People in that transition from their corporate career to small business ownership. And had I known that I would’ve engaged someone like myself who had been there, done that, had made the transition, understood how to make the right fit, you know, would be able to look at my profile as far as my strengths and weaknesses.
And make the right suggestions. Mm. So what I ended up doing, I was quite frankly, rather inefficient at the time. I would google, you know, businesses for sale. I would try to filter it by industry, et cetera, but I, I flailed around quite a bit by not having those professionals on my team ready to go.
Mm-hmm. And so I think it’s, it’s critical that when you make the The transition that you realize that you need some folks that you know, like and trust to help you, help guide you, help challenge you, help share, you know, their views on what might be appropriate for you or not. So number one takeaway is to use a professional in.
Assessing, you know, what the right opportunity is out there. Hmm. And similar question and still sticking with that first business. Would your answer be similar for what would you have done differently, or what would on that, on that first cell as well, or that first exit? Well, yes. You know, I had to tee it up because, and I’ll tell you what I’m, I’m a huge fan of using professionals, but you don’t know what you don’t know.
Right, exactly. You know, and I, and I think what happens is, you know, you spend 20 years in a corporate environment. Yeah. And, and you go up the different rungs and you have this confidence almost. Ordering on arrogance that you know everything, you know, you’re experienced, you’re running a quarter billion dollar business, et cetera.
But when you, as I just said, when you get out on your own and you’re buying on your own, it’s your money, you know your capital. It’s important to make sure that it’s the right decision. So in answer to your question about on the sell side, same thing. So. The first business that I sold, my first business was a franchise, and the buyer was basically unsolicited approached me about buying my business.
And so I didn’t think about hiring in intermediary, yeah, to do the work for me. Again, I thought, you know, I’m smart enough to figure this out. I can come up with the best price, I can negotiate the best deal. I can hold the hand of the buyer through the process. And so I did all that. Now, at the end of the day, I was satisfied with the, the price in terms of the deal, and it went very smooth and, and I think the buyer was completely satisfied.
However, I highly recommend that if you’re a business owner, that you consider using a professional that does this every day. Yeah, I mean, it’s their job to make sure that every I is dotted, every T is cost. You wanna leave? Nothing a chance when you sell your business, it’s a big deal. Yeah. I mean, it’s the biggest deal in any professional’s life when they sell their business.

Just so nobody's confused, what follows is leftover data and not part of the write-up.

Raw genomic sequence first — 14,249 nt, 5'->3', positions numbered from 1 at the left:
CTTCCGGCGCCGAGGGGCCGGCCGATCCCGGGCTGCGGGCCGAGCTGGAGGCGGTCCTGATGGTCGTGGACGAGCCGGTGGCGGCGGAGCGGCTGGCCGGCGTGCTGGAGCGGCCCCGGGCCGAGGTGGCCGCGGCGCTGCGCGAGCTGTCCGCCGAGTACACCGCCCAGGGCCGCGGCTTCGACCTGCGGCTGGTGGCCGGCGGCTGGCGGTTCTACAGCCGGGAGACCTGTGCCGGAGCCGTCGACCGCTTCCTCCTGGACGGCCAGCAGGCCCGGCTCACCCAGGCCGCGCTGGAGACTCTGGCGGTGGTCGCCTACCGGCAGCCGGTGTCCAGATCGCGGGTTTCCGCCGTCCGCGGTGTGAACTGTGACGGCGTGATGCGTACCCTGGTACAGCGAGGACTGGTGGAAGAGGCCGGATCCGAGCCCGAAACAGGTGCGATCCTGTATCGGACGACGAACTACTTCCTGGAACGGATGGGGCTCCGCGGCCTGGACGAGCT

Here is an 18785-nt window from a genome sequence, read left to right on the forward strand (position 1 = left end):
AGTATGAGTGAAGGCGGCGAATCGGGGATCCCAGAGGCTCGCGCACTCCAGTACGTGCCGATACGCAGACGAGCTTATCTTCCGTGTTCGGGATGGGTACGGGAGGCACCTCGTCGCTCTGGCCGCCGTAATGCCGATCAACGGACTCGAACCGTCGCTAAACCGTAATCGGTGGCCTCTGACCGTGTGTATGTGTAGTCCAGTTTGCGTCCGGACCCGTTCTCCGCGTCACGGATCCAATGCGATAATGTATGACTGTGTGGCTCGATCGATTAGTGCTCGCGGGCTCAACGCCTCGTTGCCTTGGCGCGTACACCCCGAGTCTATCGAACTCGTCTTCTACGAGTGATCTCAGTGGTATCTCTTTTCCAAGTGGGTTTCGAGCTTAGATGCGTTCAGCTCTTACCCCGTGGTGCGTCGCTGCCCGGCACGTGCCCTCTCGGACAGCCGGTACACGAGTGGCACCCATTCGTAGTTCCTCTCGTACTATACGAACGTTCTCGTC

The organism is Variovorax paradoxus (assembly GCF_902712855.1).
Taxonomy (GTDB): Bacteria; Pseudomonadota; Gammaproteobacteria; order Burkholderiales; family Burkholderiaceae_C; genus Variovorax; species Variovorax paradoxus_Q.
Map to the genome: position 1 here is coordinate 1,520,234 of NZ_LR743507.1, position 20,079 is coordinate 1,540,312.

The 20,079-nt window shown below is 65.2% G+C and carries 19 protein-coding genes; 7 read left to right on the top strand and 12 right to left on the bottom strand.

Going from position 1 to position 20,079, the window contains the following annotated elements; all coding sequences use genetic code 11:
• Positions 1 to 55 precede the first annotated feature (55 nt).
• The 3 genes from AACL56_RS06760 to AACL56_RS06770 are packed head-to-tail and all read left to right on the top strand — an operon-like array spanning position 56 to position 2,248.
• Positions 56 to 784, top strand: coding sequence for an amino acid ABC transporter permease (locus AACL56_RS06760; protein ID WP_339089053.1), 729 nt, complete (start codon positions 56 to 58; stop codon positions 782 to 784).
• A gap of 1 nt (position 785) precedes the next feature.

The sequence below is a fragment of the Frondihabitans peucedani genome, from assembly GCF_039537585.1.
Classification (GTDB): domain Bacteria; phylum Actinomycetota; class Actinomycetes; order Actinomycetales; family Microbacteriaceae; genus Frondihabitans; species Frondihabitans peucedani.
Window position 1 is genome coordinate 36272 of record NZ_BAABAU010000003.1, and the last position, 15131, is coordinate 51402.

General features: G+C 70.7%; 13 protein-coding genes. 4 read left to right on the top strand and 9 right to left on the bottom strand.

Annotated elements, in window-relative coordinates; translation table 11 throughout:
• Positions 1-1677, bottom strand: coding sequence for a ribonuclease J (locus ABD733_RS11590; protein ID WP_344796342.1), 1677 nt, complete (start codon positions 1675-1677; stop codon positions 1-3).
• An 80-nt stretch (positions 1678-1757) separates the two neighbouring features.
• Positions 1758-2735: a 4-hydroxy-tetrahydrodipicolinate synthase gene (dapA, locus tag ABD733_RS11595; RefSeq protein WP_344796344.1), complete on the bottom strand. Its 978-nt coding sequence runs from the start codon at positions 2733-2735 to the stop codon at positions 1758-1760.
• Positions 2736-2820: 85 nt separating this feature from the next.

I mean, most business owners at the end of the day, have built more equity in their business than they have in their home or in their portfolio. And so that exit, the sale of that business is just of a huge importance to set yourself up either for retirement or for investment in in another business or whatever direction you’re going in.
Yeah. So I, I would argue that you’re you were pretty sharp in that. I, I won’t say you got lucky, I’m sure, but I’m, I will say that I’m, I’m glad it went so well for you because I’ve heard many, many horror stories on the exit of a business for somebody that wasn’t working with with a professional.
But I, I won’t, I won’t take mine. I’ll I’ll ask you, so like, what are some of the common mistakes, you know, today’s topic, getting maximum value for your business when you’re selling it. What are some of the common mistakes that you find that, you know, business owners make when they’re, when they’re exiting a business or selling a business?
Sure. I would say the number one mistake is not planning well enough in advance. Mm-hmm. Too many times I think that thinking about your exit as an owner is the furthest thing from your mind. Yeah. There’s this feeling that everything is going well. And we’ll continue to, to do well, you know, forever.
Mm-hmm. I think there, there has to be a realization that you should always have the end in mind. It’s, it’s one of the COV seven habits. Right. And I live by it. I mean, I’m always thinking with the end in mind, you know? Mm-hmm. And so, you know, you’ve gotta be thinking that one day I’m gonna, I’m gonna be in a position to have to sell this business because I’m not gonna pass it along to any family member.